For the current Labour leadership, Karl Marx is the man of the moment, says Howard Daviesby Howard Davies / September 15, 2016 / Leave a comment
Published in October 2016 issue of Prospect Magazine
Karl Marx has, of late, assumed greater prominence in British public life. After decades when politicians on the left and right were far more likely to quote Groucho than Karl, we have it on no less an authority than John McDonnell, the current Shadow Chancellor of the Exchequer, that: “Marxism has come back into favour because people have gone back to his analysis of just the basics of how the system works.” This comment was widely interpreted as a warning to Blairites that they would soon be sent to the countryside for forcible re-education, but its true target may have been the Great Leader himself. Jeremy Corbyn admitted to Andrew Marr that he hadn’t read as much Marx as he should have done—a shameful admission in the Labour Party of today.
So a new biography of Marx may be well timed. A book that fillets and prepares Das Kapital for ordinary human consumption could fly off the shelves in Wallasey and Pontypridd, where ideological deselection struggles may shortly be under way. One of the last major biographies of the great man published here was written by the journalist and writer Francis Wheen in 1999. But while his book was readable, entertaining and at times even funny, he does not pack the intellectual punch of Gareth Stedman Jones, a professor of the history of ideas at Queen Mary, University of London, with a lengthy academic publication record on Marx and Marxism behind him. Comrade Wheen is also, shall we say, a touch unsound. Though a committed Republican, he has not always toed the party line.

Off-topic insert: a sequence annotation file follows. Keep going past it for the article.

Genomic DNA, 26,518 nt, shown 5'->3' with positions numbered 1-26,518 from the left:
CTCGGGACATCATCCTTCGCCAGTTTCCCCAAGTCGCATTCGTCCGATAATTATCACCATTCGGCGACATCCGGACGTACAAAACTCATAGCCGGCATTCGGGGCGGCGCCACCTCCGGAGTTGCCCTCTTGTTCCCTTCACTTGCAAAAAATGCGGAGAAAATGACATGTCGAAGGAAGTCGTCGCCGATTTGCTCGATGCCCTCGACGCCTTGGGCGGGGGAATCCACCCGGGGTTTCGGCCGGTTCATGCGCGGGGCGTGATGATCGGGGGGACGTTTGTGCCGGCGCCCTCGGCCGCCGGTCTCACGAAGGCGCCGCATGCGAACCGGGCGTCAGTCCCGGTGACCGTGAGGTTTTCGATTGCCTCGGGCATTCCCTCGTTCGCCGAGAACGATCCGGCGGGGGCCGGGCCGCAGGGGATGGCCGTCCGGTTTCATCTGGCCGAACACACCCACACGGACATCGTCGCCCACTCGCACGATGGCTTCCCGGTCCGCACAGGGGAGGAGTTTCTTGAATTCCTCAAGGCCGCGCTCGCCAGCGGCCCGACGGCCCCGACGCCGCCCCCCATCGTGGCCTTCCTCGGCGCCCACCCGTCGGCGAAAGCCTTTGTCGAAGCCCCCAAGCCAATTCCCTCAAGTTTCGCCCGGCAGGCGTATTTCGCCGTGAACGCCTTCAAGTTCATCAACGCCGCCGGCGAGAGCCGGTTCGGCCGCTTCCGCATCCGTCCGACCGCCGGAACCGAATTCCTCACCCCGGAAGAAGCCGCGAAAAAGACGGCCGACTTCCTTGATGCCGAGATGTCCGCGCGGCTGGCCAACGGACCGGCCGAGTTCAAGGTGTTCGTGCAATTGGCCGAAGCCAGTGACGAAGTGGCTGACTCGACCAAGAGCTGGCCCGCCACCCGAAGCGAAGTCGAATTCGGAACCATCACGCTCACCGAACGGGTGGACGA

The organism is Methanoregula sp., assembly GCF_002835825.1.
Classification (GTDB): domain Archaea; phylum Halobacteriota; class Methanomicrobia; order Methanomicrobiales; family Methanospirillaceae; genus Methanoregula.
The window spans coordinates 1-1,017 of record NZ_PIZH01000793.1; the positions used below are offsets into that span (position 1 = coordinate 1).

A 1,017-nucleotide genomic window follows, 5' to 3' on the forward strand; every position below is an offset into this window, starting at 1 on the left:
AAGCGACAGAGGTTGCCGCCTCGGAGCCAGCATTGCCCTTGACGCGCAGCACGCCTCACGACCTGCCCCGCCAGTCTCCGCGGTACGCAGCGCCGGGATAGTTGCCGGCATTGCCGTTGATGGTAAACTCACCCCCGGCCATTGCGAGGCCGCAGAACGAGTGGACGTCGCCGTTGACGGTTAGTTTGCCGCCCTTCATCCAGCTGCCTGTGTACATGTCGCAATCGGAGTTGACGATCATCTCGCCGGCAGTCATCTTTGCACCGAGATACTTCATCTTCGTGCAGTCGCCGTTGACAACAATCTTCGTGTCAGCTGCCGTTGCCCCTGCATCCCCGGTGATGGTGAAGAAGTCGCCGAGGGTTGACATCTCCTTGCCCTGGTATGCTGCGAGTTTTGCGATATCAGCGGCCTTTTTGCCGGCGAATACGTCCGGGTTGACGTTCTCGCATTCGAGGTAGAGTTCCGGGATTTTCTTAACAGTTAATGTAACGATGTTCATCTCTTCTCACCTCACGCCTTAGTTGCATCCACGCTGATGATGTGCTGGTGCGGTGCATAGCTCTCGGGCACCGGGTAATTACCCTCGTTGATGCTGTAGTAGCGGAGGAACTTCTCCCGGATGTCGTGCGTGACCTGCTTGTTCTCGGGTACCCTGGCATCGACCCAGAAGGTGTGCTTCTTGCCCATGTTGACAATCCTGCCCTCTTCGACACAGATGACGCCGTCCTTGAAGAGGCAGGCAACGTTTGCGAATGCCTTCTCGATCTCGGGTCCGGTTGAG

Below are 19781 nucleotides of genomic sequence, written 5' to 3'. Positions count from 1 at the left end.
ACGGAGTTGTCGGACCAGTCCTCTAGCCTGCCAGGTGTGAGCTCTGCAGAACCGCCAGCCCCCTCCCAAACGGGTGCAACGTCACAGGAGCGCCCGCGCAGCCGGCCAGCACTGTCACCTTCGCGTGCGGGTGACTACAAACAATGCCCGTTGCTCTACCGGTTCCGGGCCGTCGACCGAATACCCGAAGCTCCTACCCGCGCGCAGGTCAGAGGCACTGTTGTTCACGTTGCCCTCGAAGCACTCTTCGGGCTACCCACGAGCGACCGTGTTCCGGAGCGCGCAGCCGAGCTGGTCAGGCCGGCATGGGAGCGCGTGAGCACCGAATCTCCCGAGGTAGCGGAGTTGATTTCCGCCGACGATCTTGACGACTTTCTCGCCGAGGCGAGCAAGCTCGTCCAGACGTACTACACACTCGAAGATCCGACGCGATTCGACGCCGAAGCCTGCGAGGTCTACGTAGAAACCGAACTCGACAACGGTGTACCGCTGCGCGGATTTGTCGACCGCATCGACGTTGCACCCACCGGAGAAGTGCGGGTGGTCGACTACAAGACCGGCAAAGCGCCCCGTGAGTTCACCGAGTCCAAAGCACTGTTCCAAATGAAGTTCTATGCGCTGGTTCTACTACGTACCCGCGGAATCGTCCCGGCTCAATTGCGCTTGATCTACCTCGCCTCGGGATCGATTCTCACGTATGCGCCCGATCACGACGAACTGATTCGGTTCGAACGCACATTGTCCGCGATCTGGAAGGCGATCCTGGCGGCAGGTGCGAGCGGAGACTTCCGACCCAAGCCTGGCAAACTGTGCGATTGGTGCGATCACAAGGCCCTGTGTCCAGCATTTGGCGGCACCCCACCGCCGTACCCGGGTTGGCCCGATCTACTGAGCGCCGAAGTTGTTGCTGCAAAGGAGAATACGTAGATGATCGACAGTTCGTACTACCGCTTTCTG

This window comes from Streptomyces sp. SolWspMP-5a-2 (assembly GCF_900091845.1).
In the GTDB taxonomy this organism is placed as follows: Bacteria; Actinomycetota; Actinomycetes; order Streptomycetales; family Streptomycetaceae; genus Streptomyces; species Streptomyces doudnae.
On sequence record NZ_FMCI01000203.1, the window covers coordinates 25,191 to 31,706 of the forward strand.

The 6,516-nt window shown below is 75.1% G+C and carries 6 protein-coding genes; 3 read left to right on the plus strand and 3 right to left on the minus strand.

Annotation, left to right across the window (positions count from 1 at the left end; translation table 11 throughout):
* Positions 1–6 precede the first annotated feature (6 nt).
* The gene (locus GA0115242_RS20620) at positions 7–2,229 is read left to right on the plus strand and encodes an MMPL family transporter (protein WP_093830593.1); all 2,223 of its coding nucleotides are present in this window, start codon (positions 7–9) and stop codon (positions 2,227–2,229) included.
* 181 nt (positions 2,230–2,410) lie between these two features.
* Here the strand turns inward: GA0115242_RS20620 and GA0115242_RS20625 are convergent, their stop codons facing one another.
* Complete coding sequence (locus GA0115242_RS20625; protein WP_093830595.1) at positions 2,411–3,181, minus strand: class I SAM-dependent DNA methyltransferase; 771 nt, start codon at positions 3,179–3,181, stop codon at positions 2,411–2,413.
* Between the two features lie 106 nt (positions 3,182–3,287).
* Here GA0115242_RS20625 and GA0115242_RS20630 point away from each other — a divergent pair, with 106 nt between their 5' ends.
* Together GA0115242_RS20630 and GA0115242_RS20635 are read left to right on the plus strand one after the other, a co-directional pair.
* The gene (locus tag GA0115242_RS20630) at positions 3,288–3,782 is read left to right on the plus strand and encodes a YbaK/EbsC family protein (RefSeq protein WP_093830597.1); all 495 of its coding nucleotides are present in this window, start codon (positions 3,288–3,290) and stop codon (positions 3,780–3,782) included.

But anyone looking for the McDonnell view of Marx’s relevance to today’s politics may be disappointed in Stedman Jones. In his own short and unsuccessful Labour leadership campaign, in 2007, McDonnell argued that, “There’s not a single political or economic debate that’s gone on over the last century and a half without some reference to Marx!” One could not easily draw that conclusion from Stedman Jones’s dispassionate book, which situates his subject firmly in his 19th-century context and somewhat underplays the radical significance of his philosophy. Indeed in a lengthy interview a few years ago, he put his sceptical cards on the table. Asked to summarise his view of Marxism, Stedman Jones said: “I think what he was trying to do was to construct a theory about the viability of communism, and in that he failed.” This rather flat conclusion is not quite the one that emerges from this lengthy and scholarly biography. It ends rather abruptly with our hero’s death on 14th March 1883, with only the briefest epilogue summarising the early reception of his ideas in Europe and the United States. The political history of Marxist-Leninism is left aside.